I have these moments of intense nostalgia, usually triggered by one of my senses. A summer camp smell, certain songs by Phish, or a glimpse of The Breakfast Club on cable can recall a time and a place when I was a different person. So pure in their ability to create longing for a past life, these moments feel like the impetus for an artistic epiphany or something – like I’m supposed to do something tangible with these powerful memories. But I can’t paint or sculpt or write a song or make a film. I wish I knew how. Or had the time.

Recently I was waiting for my husband to meet me in Chelsea for a friend’s art opening. It was a Thursday, late afternoon, early summer, and the kids were home in Brooklyn with a sitter. I planned to walk around and check out some galleries, since I never do that kind of aimless cultural wandering anymore, but I was thirsty and ducked into an Irish pub instead. I sat at the bar and drank two beers and got kind of buzzed as the place started to fill with people. As I listened to conversations around me, couples and clusters of friends having their first drinks of the night, getting ready to go to a show, a party, a restaurant, I felt a pang of envy for my younger self. There was a time where I regularly sat in bars like this one, alone, sipping a whiskey, reading a magazine and waiting for a friend or a boyfriend. There was nothing this twenty-something unencumbered self had to accomplish, short of getting to my job and doing my laundry. Go to the gym, maybe.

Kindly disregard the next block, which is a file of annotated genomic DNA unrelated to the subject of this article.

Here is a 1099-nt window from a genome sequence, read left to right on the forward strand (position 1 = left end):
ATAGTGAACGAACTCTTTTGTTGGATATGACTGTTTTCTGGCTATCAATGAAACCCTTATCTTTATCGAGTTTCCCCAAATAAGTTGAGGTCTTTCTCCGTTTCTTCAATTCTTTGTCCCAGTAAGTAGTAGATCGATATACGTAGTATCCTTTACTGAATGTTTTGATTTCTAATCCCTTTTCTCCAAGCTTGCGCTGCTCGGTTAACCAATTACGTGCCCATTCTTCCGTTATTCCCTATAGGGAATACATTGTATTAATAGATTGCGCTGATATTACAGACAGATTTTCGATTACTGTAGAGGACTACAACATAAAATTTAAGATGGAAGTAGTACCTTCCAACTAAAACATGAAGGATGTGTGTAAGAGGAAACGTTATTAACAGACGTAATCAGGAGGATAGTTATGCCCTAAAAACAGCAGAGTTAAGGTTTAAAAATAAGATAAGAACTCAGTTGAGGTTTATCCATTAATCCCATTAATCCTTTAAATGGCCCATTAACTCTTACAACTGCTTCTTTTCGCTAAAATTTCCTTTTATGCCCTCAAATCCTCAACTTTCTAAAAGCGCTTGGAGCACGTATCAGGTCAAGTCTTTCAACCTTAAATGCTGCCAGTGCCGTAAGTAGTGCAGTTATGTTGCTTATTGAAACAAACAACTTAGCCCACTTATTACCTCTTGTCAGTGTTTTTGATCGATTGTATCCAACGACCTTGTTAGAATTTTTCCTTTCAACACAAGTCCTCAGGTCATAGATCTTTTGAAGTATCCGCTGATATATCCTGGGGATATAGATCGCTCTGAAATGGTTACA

A night like this — the first warm one of summer — would be languid, anticipatory, pulsing with potential. Maybe I’d meet someone hilarious or make out with a stranger. New York, and the world, was open to me. I didn’t know where I would be in ten years. Looking back now, my only anxiety was: who and where do I want to be and how in the hell do I get there?

I wouldn’t have guilt about leaving the kids. Or worry about ruffling a babysitter’s feelings by staying out too late. Or wasting money on a stupid night out. Wondering if I bicker too much with my husband. Or if my kids will be as lucky as I was to enjoy a mostly happy childhood.

I likely know where I’ll be for the next ten years, and most days I feel incredibly lucky. But now I have the worry of staying lucky, not screwing up. Being an example. Keeping my marriage strong. Being a good mom. Trying to enjoy my blessings without the crushing anxiety that can go along with having them. Because at a certain point all that languid, pulsing-with-potential business begins to get tired, and you start looking for the next thing, which begets the next, and the next thing you know you have a mortgage, two kids and four kinds of insurance (health, life, condominium, auto).

So sitting in a bar every once in a while is a definitely a good thing. It’s just a very different thing if you don’t get to do it with regularity.

(Photo: Goodshot)

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